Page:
Retrocession protecting a portfolio of reinsurance, as opposed to specific retrocession, which deals with a particular reinsurance.

(See retrocession.)

Blended rates

Blended rate health plans use a base or manual rate that is modified by the experience of the group. This can help mid-sized groups even out premiums when faced with shock losses and add a premium cushion for the company when experience is good.

Block cancellation

When an insurer makes the decision to cancel an entire line of business, class of business, coverage within a territory, coverage within an agency, or book of business without consideration for the retention of the individual policies.

Block limit

A maximum amount of insurance an insurer is willing to write within any one city block or one block of an urban area. An uncommon practice today.

Block policy

Inland marine coverages offering protection for all of the described type property of an insured on an "all-risk" basis, from the time the insured obtains possession, through loading, transport, unloading, storage, display, or sales, including any repair or processing necessary at off-premises locations. Two of the most common block policies are the jewelers block or the furriers block coverages.

Blood bank professional liability insurance

Coverage designed for owners and operators of blood banks against negligence, errors or omissions arising out of alleged malpractice, rendering or failing to render professional services, or mistakes in taking, handling, processing, storing or distributing blood products.
Bloodstock Insurance

Coverage for horses raised and used in racing and as breeding stock (typically pedigree).

Blue Cross Plan

A nonprofit, tax-exempt health service prepayment organization providing coverage for health care and related services. Unlike most private insurance companies, the plans usually provide service rather than indemnity benefits, often paying hospitals on the basis of reasonable costs (by pre-arranged agreement) rather than charges. The 70 individual plans in the U.S. should be distinguished from their national association, the Blue Cross Association.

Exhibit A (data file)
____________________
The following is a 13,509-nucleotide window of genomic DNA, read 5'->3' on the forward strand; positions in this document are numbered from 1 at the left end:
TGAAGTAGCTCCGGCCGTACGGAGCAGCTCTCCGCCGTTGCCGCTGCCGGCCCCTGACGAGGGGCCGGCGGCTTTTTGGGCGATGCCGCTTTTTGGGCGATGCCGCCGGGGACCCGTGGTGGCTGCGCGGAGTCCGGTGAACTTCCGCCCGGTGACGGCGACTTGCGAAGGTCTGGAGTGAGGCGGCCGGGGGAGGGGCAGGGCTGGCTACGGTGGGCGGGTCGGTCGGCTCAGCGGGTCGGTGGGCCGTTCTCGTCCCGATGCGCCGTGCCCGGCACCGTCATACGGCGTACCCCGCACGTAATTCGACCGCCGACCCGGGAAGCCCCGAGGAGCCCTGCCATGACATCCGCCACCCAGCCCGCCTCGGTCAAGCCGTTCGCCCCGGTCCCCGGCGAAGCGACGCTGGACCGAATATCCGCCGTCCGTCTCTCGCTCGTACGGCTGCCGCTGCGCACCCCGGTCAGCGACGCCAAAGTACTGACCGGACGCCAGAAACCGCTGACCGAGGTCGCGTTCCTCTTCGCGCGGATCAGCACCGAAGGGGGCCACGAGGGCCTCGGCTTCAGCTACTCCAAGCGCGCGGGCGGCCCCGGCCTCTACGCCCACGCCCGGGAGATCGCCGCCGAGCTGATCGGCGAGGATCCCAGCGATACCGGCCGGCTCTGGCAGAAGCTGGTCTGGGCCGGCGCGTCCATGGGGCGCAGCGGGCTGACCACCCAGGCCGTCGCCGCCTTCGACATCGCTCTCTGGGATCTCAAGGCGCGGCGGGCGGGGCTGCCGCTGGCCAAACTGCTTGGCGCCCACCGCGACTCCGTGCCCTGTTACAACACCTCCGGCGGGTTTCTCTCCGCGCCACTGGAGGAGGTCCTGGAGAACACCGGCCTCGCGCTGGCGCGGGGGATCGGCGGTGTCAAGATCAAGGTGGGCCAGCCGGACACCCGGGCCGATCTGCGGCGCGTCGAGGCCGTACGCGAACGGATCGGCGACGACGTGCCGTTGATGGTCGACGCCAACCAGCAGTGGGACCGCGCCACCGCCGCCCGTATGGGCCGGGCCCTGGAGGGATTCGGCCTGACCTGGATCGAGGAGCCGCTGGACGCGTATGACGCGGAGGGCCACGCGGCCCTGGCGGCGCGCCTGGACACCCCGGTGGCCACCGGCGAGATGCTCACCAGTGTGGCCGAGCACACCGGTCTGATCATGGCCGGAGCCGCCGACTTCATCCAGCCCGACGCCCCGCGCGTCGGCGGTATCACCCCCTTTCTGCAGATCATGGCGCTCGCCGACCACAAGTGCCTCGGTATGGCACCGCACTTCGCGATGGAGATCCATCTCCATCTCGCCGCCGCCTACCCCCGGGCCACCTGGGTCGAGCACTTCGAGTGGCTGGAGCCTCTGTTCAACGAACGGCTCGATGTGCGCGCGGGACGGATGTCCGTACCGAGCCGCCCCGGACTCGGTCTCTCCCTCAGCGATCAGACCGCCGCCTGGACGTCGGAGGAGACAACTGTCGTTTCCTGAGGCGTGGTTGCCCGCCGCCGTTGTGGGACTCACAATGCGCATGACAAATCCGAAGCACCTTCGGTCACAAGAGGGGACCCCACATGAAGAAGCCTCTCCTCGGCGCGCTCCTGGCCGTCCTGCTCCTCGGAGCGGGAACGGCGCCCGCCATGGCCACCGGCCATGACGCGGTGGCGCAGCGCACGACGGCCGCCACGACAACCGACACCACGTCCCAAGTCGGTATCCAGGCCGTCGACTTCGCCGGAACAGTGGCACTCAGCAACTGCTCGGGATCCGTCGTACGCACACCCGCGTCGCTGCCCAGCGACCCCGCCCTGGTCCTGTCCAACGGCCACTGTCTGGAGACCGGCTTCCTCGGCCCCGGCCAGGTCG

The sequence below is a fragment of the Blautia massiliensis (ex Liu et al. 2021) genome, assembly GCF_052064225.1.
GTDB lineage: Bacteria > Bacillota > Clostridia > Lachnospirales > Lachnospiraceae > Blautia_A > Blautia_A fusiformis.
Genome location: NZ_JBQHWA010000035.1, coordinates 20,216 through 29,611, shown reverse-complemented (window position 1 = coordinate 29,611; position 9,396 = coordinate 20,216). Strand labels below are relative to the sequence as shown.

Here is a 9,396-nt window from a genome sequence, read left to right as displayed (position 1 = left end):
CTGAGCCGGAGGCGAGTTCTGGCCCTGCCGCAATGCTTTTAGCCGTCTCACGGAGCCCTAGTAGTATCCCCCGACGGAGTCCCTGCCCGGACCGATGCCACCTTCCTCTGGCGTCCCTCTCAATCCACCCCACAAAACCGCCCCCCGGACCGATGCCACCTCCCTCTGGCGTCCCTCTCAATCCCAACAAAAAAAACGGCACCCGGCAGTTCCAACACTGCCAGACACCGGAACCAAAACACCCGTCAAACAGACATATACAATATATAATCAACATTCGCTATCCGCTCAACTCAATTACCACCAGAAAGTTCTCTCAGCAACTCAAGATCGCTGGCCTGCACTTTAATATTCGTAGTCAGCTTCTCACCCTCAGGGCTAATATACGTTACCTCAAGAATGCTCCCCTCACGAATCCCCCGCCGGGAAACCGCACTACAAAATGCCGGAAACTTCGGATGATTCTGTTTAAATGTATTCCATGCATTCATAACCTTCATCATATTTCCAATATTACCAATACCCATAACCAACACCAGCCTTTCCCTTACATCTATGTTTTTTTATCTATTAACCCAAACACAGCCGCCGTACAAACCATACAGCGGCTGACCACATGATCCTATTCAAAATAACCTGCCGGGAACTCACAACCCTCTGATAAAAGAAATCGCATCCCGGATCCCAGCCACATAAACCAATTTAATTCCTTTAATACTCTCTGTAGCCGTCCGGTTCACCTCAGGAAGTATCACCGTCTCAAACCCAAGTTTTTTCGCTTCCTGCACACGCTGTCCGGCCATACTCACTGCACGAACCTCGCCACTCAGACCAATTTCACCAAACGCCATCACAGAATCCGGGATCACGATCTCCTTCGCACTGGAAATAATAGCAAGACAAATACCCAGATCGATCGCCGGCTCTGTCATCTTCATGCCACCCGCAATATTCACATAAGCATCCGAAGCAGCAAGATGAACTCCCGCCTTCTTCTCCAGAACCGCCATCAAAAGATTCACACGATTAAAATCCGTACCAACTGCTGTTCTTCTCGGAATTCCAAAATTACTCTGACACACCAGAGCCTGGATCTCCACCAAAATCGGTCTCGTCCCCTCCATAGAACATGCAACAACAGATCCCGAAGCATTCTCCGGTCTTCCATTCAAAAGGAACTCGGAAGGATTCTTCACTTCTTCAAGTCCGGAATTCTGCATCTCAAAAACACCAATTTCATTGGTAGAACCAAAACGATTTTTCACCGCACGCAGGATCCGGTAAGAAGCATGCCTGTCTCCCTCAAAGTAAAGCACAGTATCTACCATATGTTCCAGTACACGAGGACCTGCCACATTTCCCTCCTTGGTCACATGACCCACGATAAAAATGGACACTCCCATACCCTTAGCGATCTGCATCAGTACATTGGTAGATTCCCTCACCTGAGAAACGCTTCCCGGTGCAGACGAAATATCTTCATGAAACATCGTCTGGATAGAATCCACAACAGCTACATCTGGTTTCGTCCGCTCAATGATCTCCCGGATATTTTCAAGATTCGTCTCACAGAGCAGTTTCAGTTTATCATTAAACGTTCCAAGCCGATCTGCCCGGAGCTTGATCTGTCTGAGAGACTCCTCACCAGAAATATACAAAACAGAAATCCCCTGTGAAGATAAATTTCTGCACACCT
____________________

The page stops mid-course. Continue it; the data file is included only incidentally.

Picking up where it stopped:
Boating insurance term referring to ocean waters.

Blue Shield plan

A Blue Shield plan pays for physician and other medical expenses while a Blue Cross plan pays for hospital expenses.

(See also Blue Cross plan.)

Board of education liability insurance

Liability protection for elected or appointed members of school boards, including administrators, teachers and other employees. Coverage is for alleged damages to third parties resulting from the negligence, wrongful acts, errors and omissions occurring during the performance of duties with respect to schools boards or boards of education.

Bobtail coverage

Auto liability coverage that protects against losses involving trucks while being operated without a trailer (typically occurs after a trailer has been delivered or for cabs traveling to pick up a trailer, prior to its delivery).

Bodily injury (BI)

Injury, sickness or disease sustained by a person, including death at any time resulting therefrom.

Bodily injury liability insurance

A form of "third-party" protection covering the insured's legal liability for bodily injury to others caused by the insured's negligence.

(See liability insurance.)

Boiler and machinery insurance

Protection against loss from disruption of boilers and machinery by an insured peril: loss to the boiler and machinery itself, damage to other property, business interruption losses, or all three. Also known as machinery breakdown insurance.

Boilerplate language or policy

An older term that refers to any policy or form that consists entirely of standard provisions, absent any special or custom features.


There is more than one type of bond. Insurance bonds are normally three-party contracts in which one party agrees to guarantee the act, performance or behavior of a second party to a third party. Two common types of bonds are fidelity and surety.

(See bond--fidelity and bond--surety.)


An insurance policy that reimburses an employer for employee theft or embezzlement.

(See bond.)


A written agreement wherein one party, called the surety, obligates itself to a second party, called the obligee or beneficiary, to answer for the default of a third party, called the principal.